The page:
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The White Pube

How to deal with your art being a token choice, according to The White Pube

In their latest Dazed column, art agony aunts Gabrielle de la Puente and Zarina Muhammad advise on how to address art world quotas

In their ongoing Dazed Voices column, art writers and curators The White Pube answer your burning questions about the industry, in a way only they can

Anonymous: As I am getting more recognition for my work, I am also heavily aware that I am being welcomed in spaces and given opportunities due to tokenism. How do I navigate the world of art and taking up opportunities with the knowledge of the moral dilemma I face, that I am the equality quota for being a black woman who was a refugee and that may have influenced their opinion on taking me on. Should I take these opportunities? How do I address tokenism when I am made aware that this was how I got my opportunity?

The White Pube: Hello anon. This is a good question, and one that I was kinda gripped with for a while. I want to start by sayin, yes; sometimes quotas feel a bit weird n arbitrary, but they aren’t fundamentally bad. I have no baseline problem with quotas; if that’s what a white organisation needs, they can fuck it up w a good quota. It provides accountability & concrete solid standards they can hold themselves to, a commitment n an announcement that they’re dedicating energy to <this> mission to ~diversify~. So much of the art world is stuffed full of performative liberal politicking in gestural or visible ~diversity~ as a buzzword; I know a lot of places that could do with a hard, immutable quota. So, if you’re worried that you’re only getting your foot in the door bc of a quota: PLEASE DON’T. Of course you should take these opportunities, of course, you deserve them, and of course you shouldn’t feel bad for taking up space at the table. We belong here too; in the words of Christopher Kirubi (someone much wiser & more eloquent than me): ‘these institutions should belong to us’. 

So don’t feel bad, there isn’t a moral dilemma, bc tbh who cares. Lots of white artists are only allowed to get away with what they call art bc of their identity. Some white artists are only able to show and go off round the world’s art fairs bc of who their mum & dad are, or who they have ins & connections with, who their art school mates were, or who they snort lines in a penthouse bedroom with. Some white artists are only having retrospectives bc thousands of middle-class pensioners would be willing to spend £20 to see it - rather than it being inherently worthy of our attention, it’s j a household name, like Stacey Dooley or Piers Morgan. Some ppl, worse ppl are just there for (honestly) fuck knows what reason. So. Go. Off. Nepotism is worse than a diversity quota, a cliquey curatorial agenda is worse than a quota, rich collectors on a gallery board dictating programme is worse than a quota. There isn’t a place out there deciding these things fairly. It’s a rough world in the arts industry, especially as a black woman, and the institutional racism that runs through these spaces makes making a living from this shit even harder. Take everything they offer you, and then some. Rob this England, pls I beg u.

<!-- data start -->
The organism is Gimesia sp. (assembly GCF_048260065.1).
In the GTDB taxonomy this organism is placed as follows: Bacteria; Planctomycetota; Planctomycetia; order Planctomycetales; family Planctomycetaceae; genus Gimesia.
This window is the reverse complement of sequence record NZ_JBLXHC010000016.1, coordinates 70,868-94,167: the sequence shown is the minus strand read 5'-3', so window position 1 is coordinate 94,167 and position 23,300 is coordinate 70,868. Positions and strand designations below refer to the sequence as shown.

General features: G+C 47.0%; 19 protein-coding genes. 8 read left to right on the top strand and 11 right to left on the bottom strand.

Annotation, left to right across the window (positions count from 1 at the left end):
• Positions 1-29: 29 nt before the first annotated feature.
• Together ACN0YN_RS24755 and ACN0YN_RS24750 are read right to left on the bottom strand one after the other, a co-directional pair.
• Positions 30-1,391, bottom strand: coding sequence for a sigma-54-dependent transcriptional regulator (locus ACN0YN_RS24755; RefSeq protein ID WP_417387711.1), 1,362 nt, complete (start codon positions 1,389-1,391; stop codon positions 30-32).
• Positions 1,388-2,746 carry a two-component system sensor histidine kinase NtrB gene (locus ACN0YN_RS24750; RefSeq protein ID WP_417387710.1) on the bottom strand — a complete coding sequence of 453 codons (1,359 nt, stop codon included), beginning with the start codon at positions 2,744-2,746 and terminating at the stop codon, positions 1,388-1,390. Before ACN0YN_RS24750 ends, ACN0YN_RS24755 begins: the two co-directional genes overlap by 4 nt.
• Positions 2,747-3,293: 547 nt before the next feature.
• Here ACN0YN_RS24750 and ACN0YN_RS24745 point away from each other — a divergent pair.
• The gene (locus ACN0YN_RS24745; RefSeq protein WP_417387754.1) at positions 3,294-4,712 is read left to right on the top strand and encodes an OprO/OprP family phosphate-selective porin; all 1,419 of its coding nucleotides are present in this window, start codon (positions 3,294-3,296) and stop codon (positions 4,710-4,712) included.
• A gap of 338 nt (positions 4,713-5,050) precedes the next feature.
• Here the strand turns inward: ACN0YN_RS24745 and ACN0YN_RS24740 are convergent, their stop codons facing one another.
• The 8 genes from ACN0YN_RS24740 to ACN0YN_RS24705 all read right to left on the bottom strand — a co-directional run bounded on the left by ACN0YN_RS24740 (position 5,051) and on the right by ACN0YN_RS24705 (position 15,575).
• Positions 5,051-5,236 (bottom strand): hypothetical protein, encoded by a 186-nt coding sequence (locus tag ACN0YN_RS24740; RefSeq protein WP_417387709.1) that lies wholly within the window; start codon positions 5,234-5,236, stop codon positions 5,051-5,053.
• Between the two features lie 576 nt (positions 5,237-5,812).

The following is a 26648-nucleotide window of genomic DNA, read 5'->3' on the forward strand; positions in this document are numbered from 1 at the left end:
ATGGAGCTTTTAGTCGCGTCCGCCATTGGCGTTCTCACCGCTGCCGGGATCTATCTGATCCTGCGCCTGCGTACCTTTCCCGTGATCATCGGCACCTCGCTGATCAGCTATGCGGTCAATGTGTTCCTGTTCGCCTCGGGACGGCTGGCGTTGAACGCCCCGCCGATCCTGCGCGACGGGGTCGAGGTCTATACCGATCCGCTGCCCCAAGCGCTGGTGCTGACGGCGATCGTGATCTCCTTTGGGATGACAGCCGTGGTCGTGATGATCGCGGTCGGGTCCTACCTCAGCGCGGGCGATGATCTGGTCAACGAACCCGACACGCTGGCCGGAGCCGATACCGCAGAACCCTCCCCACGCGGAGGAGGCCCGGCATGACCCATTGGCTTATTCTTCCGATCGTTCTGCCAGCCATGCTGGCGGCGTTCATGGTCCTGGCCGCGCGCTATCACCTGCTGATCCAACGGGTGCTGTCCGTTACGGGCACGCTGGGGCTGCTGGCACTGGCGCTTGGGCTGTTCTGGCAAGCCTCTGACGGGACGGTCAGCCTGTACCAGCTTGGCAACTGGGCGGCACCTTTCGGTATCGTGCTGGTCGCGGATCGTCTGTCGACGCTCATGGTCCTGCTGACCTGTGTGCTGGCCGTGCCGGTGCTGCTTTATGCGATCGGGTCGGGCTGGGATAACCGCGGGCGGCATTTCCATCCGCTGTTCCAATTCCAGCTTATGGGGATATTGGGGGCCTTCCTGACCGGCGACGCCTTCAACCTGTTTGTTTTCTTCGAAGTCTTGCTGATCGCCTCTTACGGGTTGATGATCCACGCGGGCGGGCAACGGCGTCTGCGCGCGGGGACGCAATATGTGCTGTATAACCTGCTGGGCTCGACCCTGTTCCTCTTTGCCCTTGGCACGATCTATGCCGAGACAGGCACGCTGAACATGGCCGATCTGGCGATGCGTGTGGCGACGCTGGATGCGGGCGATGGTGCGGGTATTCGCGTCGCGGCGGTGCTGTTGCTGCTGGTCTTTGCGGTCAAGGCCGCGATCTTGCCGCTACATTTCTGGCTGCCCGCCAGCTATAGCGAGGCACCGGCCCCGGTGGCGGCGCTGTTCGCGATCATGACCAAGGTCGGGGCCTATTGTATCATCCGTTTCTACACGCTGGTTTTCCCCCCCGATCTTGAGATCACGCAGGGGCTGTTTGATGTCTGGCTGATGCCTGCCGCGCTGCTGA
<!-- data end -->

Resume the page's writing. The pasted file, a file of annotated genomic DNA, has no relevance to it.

“Take everything they offer you, and then some. Rob this England, pls I beg u” – The White Pube

But then, you’re also asking a more complex (and, imo, a more interesting) question about how to navigate this whole messy flat-lay. Bc while you might be able to put aside the qualms n moral dilemma of this double-edged sword; other people (maybe even the ones that asked you in in the first place) might not. As I am writing this, I’ve just read the article Chiraag Bhakta published with Mother Jones on his experience working with the Asian Art Museum in San Francisco in 2013. Spoiler; it wasn’t a good experience. It’s definitely worth a read, just as a horror story, but also bc he manages to condense what happened & why down into something really painfully universal for most creative labourers of colour: ‘My experience with the Asian Art Museum was an exercise in watching white people work out their identity on the back of mine. The platform they seemed to give me, it turned out, wasn’t actually for me - it was for them, a way to fashion my Brownness into something they could wear.’ I think his analysis kinda doesn’t go far enough - the quote above is probably as close as he gets to an actual crystallised point on what the institutional end-goal could’ve been. IMO, when tokenism is happening, it’s the mechanisms of an institutional machine (that was out-dated & entirely too conservative) realising they have to catch up n get #woke, and replacing the conservatism with a neoliberal politic of visible representation, rather than liberatory or radical change. (I wrote about this rly a bit too extensively over the summer in The Problem With Representation).